And, what you are looking for in these structures if you are just looking at it as opposed to drawing it with your hand, you are looking for where this oxygen is in the ring.0675

That is what is going to tell you what molecule you are dealing with.0683

So, this one might happen to look like some other polysaccharide, a glucose, but you need to be very, very careful, and identify where the oxygen is and what the glycosidic bond is.0687

Here, you have your beta-1, and this is 4; and this is 4, and this is beta-1.0703

This is beta-1, and the reason it is beta-1 is, under normal circumstances where the oxygen is in the back right, the standard way we actually arrange things, the oxygen is up.0715

That is the beta-configuration, but by flipping it, now, the oxygen is below the ring; but the oxygen here is in the front right.0727

So, that confirms the fact that this is a beta-1 configuration.0734

Just by looking at the hexose, it looks like it is an alpha because the oxygen is below; but the oxygen is here.0737

The oxygen in the ring is down here, not back there, so this is a beta-configuration- very, very important.0743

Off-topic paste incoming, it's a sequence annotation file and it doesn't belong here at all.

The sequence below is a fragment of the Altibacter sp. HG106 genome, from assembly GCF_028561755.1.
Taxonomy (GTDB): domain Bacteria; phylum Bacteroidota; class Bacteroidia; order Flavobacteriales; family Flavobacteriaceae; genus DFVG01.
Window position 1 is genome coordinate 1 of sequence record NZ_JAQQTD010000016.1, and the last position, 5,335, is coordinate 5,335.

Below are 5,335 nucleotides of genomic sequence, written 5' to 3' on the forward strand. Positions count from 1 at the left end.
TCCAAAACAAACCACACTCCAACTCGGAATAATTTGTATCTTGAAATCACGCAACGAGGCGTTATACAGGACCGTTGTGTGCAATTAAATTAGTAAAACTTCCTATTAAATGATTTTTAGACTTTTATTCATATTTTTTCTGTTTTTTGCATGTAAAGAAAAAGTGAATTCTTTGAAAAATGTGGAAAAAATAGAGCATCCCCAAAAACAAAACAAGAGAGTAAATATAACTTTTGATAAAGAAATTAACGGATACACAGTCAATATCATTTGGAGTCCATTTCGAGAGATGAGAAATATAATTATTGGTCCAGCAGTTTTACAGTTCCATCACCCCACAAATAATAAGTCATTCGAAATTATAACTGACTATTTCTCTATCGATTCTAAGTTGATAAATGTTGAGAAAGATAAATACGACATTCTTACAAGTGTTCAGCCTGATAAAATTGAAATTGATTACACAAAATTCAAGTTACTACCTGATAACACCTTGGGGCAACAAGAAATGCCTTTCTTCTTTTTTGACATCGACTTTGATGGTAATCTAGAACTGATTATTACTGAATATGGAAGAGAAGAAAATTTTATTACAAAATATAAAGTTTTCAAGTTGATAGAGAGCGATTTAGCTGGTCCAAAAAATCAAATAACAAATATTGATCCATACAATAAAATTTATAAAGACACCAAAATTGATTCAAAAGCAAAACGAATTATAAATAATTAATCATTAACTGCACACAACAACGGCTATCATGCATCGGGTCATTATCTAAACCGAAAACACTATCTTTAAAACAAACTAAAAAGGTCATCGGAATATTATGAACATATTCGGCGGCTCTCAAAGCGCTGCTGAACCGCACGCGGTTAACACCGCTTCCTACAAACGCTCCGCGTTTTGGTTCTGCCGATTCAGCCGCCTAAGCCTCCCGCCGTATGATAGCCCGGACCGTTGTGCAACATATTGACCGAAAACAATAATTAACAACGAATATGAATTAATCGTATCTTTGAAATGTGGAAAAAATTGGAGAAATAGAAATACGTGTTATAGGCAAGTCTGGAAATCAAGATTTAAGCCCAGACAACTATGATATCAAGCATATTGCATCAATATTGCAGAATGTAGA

OK, let's see what we have got.0751

Let's take a look here at some actual illustrations.0755

We have our standard here, beta right?0760

This is the beta-carbon; this is the beta-1, and over here, this is our no. 4 carbon.0767

But notice, this time, we have left this particular one on the left in the beta-configuration under normal circumstances, the standard Haworth projection with the oxygen on the back right.0775

This time what we have done is we have taken the other one, and we have flipped that.0789

Notice where the oxygen is; the oxygen is in the front right.0793

These are the things that we have to recognize.0796

We know that glucose 1, 2, normally 1, 2, 3, 4, the oxygen is below the ring.0799

Here, the oxygen is above the ring.0806

Well, it is above the ring because I flipped the molecule, flipped it like this.0808

Now, this no. 4 carbon, the oxygen goes up.0812

Again, this shows the geometry at this particular oxygen.0816

These are the things that we have to watch out for.0820

They are going to be drawn in any number of ways.0824

What we want to do is look and see what is where, and that will tell us what is happening.0827

OK, this particular vision right there, this is the same thing, except now, it is going to show some of the hydrogen bonding that takes place among the different monomers in a polysaccharide or an oligosaccharide.0832

So, in this particular case, we have some hydrogen bonding taking place here.0847

We have some hydrogen bonding taking place here.0851